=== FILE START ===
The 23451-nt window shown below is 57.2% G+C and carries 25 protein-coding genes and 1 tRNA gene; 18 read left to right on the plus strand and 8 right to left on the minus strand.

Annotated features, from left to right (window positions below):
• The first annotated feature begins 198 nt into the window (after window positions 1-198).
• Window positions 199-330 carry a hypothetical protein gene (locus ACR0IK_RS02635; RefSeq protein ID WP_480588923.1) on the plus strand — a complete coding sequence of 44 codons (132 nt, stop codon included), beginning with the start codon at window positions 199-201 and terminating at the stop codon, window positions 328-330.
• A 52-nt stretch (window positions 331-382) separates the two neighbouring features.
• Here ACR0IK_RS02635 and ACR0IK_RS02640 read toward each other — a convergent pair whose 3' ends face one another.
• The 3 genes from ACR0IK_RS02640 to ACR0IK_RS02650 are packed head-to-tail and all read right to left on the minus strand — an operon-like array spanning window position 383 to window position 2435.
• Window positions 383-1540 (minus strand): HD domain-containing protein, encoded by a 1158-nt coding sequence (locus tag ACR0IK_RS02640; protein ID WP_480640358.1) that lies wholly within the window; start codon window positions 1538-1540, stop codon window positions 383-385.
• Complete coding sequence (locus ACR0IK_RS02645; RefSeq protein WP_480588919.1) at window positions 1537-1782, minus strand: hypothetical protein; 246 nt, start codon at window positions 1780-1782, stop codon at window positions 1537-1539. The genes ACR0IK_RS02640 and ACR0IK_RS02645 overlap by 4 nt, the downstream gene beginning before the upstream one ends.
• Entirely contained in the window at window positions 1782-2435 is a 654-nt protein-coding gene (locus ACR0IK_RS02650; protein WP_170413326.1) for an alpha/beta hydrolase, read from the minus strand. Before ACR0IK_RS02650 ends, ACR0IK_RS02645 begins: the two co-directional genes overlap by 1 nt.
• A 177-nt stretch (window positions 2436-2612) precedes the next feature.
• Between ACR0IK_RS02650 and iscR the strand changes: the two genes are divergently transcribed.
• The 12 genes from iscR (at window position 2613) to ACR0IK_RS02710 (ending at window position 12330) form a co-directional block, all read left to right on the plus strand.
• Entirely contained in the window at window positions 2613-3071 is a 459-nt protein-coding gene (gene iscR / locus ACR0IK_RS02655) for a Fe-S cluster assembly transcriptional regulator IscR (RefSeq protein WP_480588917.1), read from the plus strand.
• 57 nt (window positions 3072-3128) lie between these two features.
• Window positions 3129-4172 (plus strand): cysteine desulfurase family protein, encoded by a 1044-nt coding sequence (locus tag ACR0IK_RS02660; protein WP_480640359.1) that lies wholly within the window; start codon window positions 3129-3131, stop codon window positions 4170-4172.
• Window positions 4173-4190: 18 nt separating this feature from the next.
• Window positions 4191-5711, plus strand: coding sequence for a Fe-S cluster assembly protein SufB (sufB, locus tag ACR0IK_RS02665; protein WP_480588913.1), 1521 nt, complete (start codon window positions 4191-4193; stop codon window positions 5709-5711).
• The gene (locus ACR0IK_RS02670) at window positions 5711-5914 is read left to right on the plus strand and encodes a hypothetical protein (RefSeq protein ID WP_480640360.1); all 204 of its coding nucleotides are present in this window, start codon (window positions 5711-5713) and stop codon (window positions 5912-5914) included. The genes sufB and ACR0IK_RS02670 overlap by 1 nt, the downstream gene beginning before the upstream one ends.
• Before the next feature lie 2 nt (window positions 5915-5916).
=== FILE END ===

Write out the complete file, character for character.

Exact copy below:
The 23451-nt window shown below is 57.2% G+C and carries 25 protein-coding genes and 1 tRNA gene; 18 read left to right on the plus strand and 8 right to left on the minus strand.

Annotated features, from left to right (window positions below):
• The first annotated feature begins 198 nt into the window (after window positions 1-198).
• Window positions 199-330 carry a hypothetical protein gene (locus ACR0IK_RS02635; RefSeq protein ID WP_480588923.1) on the plus strand — a complete coding sequence of 44 codons (132 nt, stop codon included), beginning with the start codon at window positions 199-201 and terminating at the stop codon, window positions 328-330.
• A 52-nt stretch (window positions 331-382) separates the two neighbouring features.
• Here ACR0IK_RS02635 and ACR0IK_RS02640 read toward each other — a convergent pair whose 3' ends face one another.
• The 3 genes from ACR0IK_RS02640 to ACR0IK_RS02650 are packed head-to-tail and all read right to left on the minus strand — an operon-like array spanning window position 383 to window position 2435.
• Window positions 383-1540 (minus strand): HD domain-containing protein, encoded by a 1158-nt coding sequence (locus tag ACR0IK_RS02640; protein ID WP_480640358.1) that lies wholly within the window; start codon window positions 1538-1540, stop codon window positions 383-385.
• Complete coding sequence (locus ACR0IK_RS02645; RefSeq protein WP_480588919.1) at window positions 1537-1782, minus strand: hypothetical protein; 246 nt, start codon at window positions 1780-1782, stop codon at window positions 1537-1539. The genes ACR0IK_RS02640 and ACR0IK_RS02645 overlap by 4 nt, the downstream gene beginning before the upstream one ends.
• Entirely contained in the window at window positions 1782-2435 is a 654-nt protein-coding gene (locus ACR0IK_RS02650; protein WP_170413326.1) for an alpha/beta hydrolase, read from the minus strand. Before ACR0IK_RS02650 ends, ACR0IK_RS02645 begins: the two co-directional genes overlap by 1 nt.
• A 177-nt stretch (window positions 2436-2612) precedes the next feature.
• Between ACR0IK_RS02650 and iscR the strand changes: the two genes are divergently transcribed.
• The 12 genes from iscR (at window position 2613) to ACR0IK_RS02710 (ending at window position 12330) form a co-directional block, all read left to right on the plus strand.
• Entirely contained in the window at window positions 2613-3071 is a 459-nt protein-coding gene (gene iscR / locus ACR0IK_RS02655) for a Fe-S cluster assembly transcriptional regulator IscR (RefSeq protein WP_480588917.1), read from the plus strand.
• 57 nt (window positions 3072-3128) lie between these two features.
• Window positions 3129-4172 (plus strand): cysteine desulfurase family protein, encoded by a 1044-nt coding sequence (locus tag ACR0IK_RS02660; protein WP_480640359.1) that lies wholly within the window; start codon window positions 3129-3131, stop codon window positions 4170-4172.
• Window positions 4173-4190: 18 nt separating this feature from the next.
• Window positions 4191-5711, plus strand: coding sequence for a Fe-S cluster assembly protein SufB (sufB, locus tag ACR0IK_RS02665; protein WP_480588913.1), 1521 nt, complete (start codon window positions 4191-4193; stop codon window positions 5709-5711).
• The gene (locus ACR0IK_RS02670) at window positions 5711-5914 is read left to right on the plus strand and encodes a hypothetical protein (RefSeq protein ID WP_480640360.1); all 204 of its coding nucleotides are present in this window, start codon (window positions 5711-5713) and stop codon (window positions 5912-5914) included. The genes sufB and ACR0IK_RS02670 overlap by 1 nt, the downstream gene beginning before the upstream one ends.
• Before the next feature lie 2 nt (window positions 5915-5916).